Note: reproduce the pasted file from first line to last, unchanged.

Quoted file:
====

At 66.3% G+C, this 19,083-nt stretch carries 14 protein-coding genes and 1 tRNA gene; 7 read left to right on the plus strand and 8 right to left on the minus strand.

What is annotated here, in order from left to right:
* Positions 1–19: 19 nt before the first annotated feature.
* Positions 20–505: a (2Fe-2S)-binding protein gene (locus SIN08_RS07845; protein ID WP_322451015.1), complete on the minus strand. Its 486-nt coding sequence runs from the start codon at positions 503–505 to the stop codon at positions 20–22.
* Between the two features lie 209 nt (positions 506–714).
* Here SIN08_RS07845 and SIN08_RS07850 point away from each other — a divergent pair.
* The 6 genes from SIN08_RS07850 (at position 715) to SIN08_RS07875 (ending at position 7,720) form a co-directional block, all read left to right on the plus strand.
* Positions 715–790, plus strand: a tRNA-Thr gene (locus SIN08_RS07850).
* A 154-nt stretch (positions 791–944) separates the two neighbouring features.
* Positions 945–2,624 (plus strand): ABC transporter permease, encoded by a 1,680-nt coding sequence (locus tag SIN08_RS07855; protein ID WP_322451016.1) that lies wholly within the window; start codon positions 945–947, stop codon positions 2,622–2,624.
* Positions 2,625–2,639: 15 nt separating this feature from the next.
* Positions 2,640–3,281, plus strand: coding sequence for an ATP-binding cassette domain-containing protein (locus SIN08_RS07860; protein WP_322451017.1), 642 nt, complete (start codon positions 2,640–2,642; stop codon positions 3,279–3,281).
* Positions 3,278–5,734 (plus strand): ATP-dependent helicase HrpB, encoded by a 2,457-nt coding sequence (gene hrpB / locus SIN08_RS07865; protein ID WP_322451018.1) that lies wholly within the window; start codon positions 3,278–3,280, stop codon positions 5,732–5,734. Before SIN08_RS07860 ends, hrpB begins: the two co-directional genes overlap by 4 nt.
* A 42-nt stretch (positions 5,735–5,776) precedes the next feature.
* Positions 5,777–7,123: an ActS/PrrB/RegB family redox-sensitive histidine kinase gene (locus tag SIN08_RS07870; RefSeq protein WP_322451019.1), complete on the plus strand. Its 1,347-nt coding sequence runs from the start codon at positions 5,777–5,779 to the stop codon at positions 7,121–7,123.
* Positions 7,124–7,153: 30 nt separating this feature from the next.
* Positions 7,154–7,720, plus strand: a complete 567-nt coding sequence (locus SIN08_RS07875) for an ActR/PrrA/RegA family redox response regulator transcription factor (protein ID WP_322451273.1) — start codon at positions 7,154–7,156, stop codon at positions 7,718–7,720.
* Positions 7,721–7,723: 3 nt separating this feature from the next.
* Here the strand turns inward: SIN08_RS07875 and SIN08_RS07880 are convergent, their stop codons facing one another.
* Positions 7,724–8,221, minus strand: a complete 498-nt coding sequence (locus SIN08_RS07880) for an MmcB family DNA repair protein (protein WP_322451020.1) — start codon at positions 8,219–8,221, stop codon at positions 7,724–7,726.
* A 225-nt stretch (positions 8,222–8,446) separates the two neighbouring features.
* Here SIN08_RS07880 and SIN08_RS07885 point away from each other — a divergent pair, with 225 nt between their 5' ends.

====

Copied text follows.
At 66.3% G+C, this 19,083-nt stretch carries 14 protein-coding genes and 1 tRNA gene; 7 read left to right on the plus strand and 8 right to left on the minus strand.

What is annotated here, in order from left to right:
* Positions 1–19: 19 nt before the first annotated feature.
* Positions 20–505: a (2Fe-2S)-binding protein gene (locus SIN08_RS07845; protein ID WP_322451015.1), complete on the minus strand. Its 486-nt coding sequence runs from the start codon at positions 503–505 to the stop codon at positions 20–22.
* Between the two features lie 209 nt (positions 506–714).
* Here SIN08_RS07845 and SIN08_RS07850 point away from each other — a divergent pair.
* The 6 genes from SIN08_RS07850 (at position 715) to SIN08_RS07875 (ending at position 7,720) form a co-directional block, all read left to right on the plus strand.
* Positions 715–790, plus strand: a tRNA-Thr gene (locus SIN08_RS07850).
* A 154-nt stretch (positions 791–944) separates the two neighbouring features.
* Positions 945–2,624 (plus strand): ABC transporter permease, encoded by a 1,680-nt coding sequence (locus tag SIN08_RS07855; protein ID WP_322451016.1) that lies wholly within the window; start codon positions 945–947, stop codon positions 2,622–2,624.
* Positions 2,625–2,639: 15 nt separating this feature from the next.
* Positions 2,640–3,281, plus strand: coding sequence for an ATP-binding cassette domain-containing protein (locus SIN08_RS07860; protein WP_322451017.1), 642 nt, complete (start codon positions 2,640–2,642; stop codon positions 3,279–3,281).
* Positions 3,278–5,734 (plus strand): ATP-dependent helicase HrpB, encoded by a 2,457-nt coding sequence (gene hrpB / locus SIN08_RS07865; protein ID WP_322451018.1) that lies wholly within the window; start codon positions 3,278–3,280, stop codon positions 5,732–5,734. Before SIN08_RS07860 ends, hrpB begins: the two co-directional genes overlap by 4 nt.
* A 42-nt stretch (positions 5,735–5,776) precedes the next feature.
* Positions 5,777–7,123: an ActS/PrrB/RegB family redox-sensitive histidine kinase gene (locus tag SIN08_RS07870; RefSeq protein WP_322451019.1), complete on the plus strand. Its 1,347-nt coding sequence runs from the start codon at positions 5,777–5,779 to the stop codon at positions 7,121–7,123.
* Positions 7,124–7,153: 30 nt separating this feature from the next.
* Positions 7,154–7,720, plus strand: a complete 567-nt coding sequence (locus SIN08_RS07875) for an ActR/PrrA/RegA family redox response regulator transcription factor (protein ID WP_322451273.1) — start codon at positions 7,154–7,156, stop codon at positions 7,718–7,720.
* Positions 7,721–7,723: 3 nt separating this feature from the next.
* Here the strand turns inward: SIN08_RS07875 and SIN08_RS07880 are convergent, their stop codons facing one another.
* Positions 7,724–8,221, minus strand: a complete 498-nt coding sequence (locus SIN08_RS07880) for an MmcB family DNA repair protein (protein WP_322451020.1) — start codon at positions 8,219–8,221, stop codon at positions 7,724–7,726.
* A 225-nt stretch (positions 8,222–8,446) separates the two neighbouring features.
* Here SIN08_RS07880 and SIN08_RS07885 point away from each other — a divergent pair, with 225 nt between their 5' ends.